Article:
Fact Sheet #62G: Must an H-1B worker be paid a guaranteed wage?
(Revised July 2008) (PDF)
This fact sheet provides general information concerning the payment of wages for an H-1B worker under the H-1B program.
The H-1B employer must pay its H-1B worker(s) at least the “required” wage which is the higher of the prevailing wage or the employer’s actual wage (in-house wage) for similarly employed workers.
What is the prevailing wage?
The prevailing wage is the wage rate set for the occupational classification in the geographical area of employment by:
A union contract which contains a wage rate applicable to the occupation; or
- For an occupation not covered by a union contract, the weighted average of wages paid to similarly employed workers (i.e., workers having substantially comparable jobs in the occupational classification) in the geographic area of employment.
Where can I obtain prevailing wage information?
A common prevailing wage source is the State Workforce Agency (formerly the State Employment Security Agency) operating in each state. A listing of state offices can be found at the following web address: http://www.ows.doleta.gov/.
What is the employer’s actual wage?
The actual wage is the wage rate paid by the employer to all individuals with experience and qualifications similar to the H-1B nonimmigrant’s experience and qualifications for the specific employment in question at the place of employment. The actual wage established by the employer is not an average of the wage rates paid to all workers employed in the occupation. If there are no similarly employed workers, the actual wage is the wage paid to the H-1B worker.
Can the H-1B worker’s wage be either hourly or salaried?
Is there a guaranteed minimum number of hours that must be paid?
Yes. The guaranteed minimum number of hours to be paid for all periods to the H-1B worker is the number of hours that the employer reports on the Petition for Nonimmigrant Worker (Form I-129/I-129W), item 5. The guaranteed pay begins when the worker enters into employment, but in no case later than 30 days after the H-1B worker enters the U.S. to take the job or, where the worker is already in the U.S., 60 days after the H-1B worker is authorized to work for the employer (see WH Fact Sheet #62I).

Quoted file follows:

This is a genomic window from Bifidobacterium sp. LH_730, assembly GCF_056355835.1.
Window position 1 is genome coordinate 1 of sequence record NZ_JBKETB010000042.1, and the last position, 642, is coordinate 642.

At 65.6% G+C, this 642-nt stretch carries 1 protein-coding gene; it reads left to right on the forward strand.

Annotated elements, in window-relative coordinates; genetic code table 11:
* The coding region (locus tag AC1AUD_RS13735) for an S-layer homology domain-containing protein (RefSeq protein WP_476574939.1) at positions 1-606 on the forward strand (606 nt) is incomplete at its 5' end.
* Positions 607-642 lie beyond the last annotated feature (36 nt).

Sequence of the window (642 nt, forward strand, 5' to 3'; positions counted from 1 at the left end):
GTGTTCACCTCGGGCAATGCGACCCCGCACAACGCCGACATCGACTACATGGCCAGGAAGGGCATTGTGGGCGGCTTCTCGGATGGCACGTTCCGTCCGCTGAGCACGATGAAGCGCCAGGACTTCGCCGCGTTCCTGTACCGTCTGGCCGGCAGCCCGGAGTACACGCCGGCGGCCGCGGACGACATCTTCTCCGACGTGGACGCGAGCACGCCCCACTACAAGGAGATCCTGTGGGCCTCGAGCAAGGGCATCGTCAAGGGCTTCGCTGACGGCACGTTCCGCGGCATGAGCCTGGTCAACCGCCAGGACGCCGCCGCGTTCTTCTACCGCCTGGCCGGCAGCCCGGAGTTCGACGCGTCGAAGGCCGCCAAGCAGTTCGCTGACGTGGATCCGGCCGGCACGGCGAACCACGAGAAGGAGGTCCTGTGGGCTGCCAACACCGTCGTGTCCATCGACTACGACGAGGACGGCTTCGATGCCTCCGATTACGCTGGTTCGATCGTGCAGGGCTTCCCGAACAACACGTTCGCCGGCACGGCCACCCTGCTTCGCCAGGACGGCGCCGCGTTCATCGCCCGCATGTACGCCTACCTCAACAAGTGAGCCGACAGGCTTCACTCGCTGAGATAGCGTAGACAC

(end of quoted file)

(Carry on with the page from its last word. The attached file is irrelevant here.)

Must the employer pay the guaranteed minimum hours if no work is provided?
Yes. The employer must pay the guaranteed minimum hours unless the H-1B worker is unavailable for work because of non-work related factors, such as the worker’s own voluntary request for time off, or in other circumstances where the worker is unable to work.
If an H-1B worker is paid less than the required wage rate (the higher of prevailing or actual wage), does the program provide for any recovery of the required wage?
Yes. The Department of Labor’s Wage and Hour Division enforces the H-1B wage provisions and has the authority, after an opportunity for a hearing, to order the employer to pay the required wage rate.
Are H-1B workers covered by any other Federal wage requirements?
Yes. Other Federal wage statutes apply to H-1B workers in the same manner as any U.S. worker.
Where to Obtain Additional Information
The Department of Labor has a web site dedicated to immigration programs, including the H-1B program. This site contains links to a press release pertaining to the regulations, and to the Labor Condition Application, Form ETA 9035 and/or ETA 9035E: http://www.dol.gov/whd/immigration/index.htm
All requirements listed above can be found in 20 CFR § 655 Subparts H & I and the Immigration and Nationality Act § 212(n).
For additional information, visit our Wage and Hour Division Website: http://www.wagehour.dol.gov and/or call our toll-free information and helpline, available 8 a.m. to 5 p.m. in your time zone, 1-866-4USWAGE (1-866-487-9243).
This publication is for general information and is not to be considered in the same light as official statements of position contained in the regulations.